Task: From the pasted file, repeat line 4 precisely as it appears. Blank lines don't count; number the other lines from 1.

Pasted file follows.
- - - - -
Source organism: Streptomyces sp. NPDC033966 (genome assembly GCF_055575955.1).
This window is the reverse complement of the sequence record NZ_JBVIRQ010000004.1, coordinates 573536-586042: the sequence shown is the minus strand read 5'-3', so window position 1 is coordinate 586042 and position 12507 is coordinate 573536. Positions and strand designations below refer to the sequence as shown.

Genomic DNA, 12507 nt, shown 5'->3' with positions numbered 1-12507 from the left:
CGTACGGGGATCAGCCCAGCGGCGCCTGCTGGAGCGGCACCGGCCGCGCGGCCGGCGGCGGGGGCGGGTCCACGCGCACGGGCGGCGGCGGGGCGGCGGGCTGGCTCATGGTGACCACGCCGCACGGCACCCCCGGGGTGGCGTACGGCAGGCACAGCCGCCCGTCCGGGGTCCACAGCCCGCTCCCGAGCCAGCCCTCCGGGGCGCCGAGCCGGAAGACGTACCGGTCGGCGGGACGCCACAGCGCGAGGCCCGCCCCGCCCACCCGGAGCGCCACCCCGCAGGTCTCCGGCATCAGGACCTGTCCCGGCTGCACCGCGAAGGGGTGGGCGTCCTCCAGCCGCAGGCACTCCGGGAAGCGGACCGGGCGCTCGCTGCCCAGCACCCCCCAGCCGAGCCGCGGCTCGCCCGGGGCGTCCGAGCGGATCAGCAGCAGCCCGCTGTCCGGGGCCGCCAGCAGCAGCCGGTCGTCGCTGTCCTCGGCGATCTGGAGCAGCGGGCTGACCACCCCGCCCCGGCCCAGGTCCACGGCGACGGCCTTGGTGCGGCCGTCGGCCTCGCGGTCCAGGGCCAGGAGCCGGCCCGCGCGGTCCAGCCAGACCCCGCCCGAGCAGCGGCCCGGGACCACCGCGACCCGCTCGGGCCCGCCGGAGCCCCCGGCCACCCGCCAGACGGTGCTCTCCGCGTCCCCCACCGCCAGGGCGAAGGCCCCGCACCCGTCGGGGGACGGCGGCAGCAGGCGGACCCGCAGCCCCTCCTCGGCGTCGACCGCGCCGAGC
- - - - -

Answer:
CGTACGGGGATCAGCCCAGCGGCGCCTGCTGGAGCGGCACCGGCCGCGCGGCCGGCGGCGGGGGCGGGTCCACGCGCACGGGCGGCGGCGGGGCGGCGGGCTGGCTCATGGTGACCACGCCGCACGGCACCCCCGGGGTGGCGTACGGCAGGCACAGCCGCCCGTCCGGGGTCCACAGCCCGCTCCCGAGCCAGCCCTCCGGGGCGCCGAGCCGGAAGACGTACCGGTCGGCGGGACGCCACAGCGCGAGGCCCGCCCCGCCCACCCGGAGCGCCACCCCGCAGGTCTCCGGCATCAGGACCTGTCCCGGCTGCACCGCGAAGGGGTGGGCGTCCTCCAGCCGCAGGCACTCCGGGAAGCGGACCGGGCGCTCGCTGCCCAGCACCCCCCAGCCGAGCCGCGGCTCGCCCGGGGCGTCCGAGCGGATCAGCAGCAGCCCGCTGTCCGGGGCCGCCAGCAGCAGCCGGTCGTCGCTGTCCTCGGCGATCTGGAGCAGCGGGCTGACCACCCCGCCCCGGCCCAGGTCCACGGCGACGGCCTTGGTGCGGCCGTCGGCCTCGCGGTCCAGGGCCAGGAGCCGGCCCGCGCGGTCCAGCCAGACCCCGCCCGAGCAGCGGCCCGGGACCACCGCGACCCGCTCGGGCCCGCCGGAGCCCCCGGCCACCCGCCAGACGGTGCTCTCCGCGTCCCCCACCGCCAGGGCGAAGGCCCCGCACCCGTCGGGGGACGGCGGCAGCAGGCGGACCCGCAGCCCCTCCTCGGCGTCGACCGCGCCGAGC